Conjoint Analysis for Social Media Marketing Experimentation: Choice, Utility Estimates and Preference Ranking
Gordon R. Foxall,
R. G. Vishnu Menon and
Managerial and Decision Economics, 2016, vol. 37, issue 4-5, pages 345-359
To analyze the importance of social media in consumer purchase situations, we conducted conjoint analysis on consumer decision‐making in collaboration with a fashion retailer that uses Facebook as part of their promotional and commerce system. The study involved the comparisons of consumer preference for different marketing attributes by placing them on a comparable pricing scale, or pricing out non‐monetary stimuli (e.g., ordering type, shipping, size, pictures, donation to charity, and guarantee). The research framework adopted was the Behavioral Perspective Model of consumer choice. The results of the conjoint study (Pearson's R=0.998, p>0.05) showed an inverse relation between price and utility, with higher prices corresponding to lower utility. This inverse relationship for utility also holds true for other attributes, such as shipping cost. In line with behavior analytical focus on individualization and increasing emphasis on personalized marketing, we show partial utility scores from different consumers based on altered interventions for decision‐making with scenario testing and a demand curve. We discuss the implications of conjoint analysis as an experimental survey technique for decision‐making in managerial economics and its role as an efficient pre‐testing for more direct measures on behavior in online experimental analysis of behavior. Copyright © 2015 John Wiley & Sons, Ltd.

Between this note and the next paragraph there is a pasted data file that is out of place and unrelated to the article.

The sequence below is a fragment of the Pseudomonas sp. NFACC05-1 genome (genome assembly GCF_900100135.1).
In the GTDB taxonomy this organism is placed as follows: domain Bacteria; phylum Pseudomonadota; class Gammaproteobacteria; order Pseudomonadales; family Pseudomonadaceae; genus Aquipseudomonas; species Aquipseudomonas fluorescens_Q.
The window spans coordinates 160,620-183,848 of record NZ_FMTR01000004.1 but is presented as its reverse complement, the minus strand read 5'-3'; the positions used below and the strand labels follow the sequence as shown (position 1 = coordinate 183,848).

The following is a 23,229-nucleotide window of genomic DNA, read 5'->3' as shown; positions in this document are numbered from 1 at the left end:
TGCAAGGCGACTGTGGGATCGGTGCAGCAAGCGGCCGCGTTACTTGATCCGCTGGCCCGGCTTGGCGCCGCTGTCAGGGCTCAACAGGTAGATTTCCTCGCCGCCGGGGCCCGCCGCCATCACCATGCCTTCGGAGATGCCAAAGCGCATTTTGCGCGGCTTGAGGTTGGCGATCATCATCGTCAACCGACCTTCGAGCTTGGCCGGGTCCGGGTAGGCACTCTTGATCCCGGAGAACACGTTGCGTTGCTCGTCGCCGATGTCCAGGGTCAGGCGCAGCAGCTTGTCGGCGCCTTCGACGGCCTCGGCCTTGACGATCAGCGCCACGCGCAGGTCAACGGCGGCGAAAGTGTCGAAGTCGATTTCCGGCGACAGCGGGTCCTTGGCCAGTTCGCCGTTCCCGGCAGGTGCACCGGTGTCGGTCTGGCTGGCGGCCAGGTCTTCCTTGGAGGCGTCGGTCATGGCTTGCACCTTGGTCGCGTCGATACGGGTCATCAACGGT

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Persistent link: http://EconPapers.repec.org/RePEc:wly:mgtdec:v:37:y:2016:i:4-5:p:345-359
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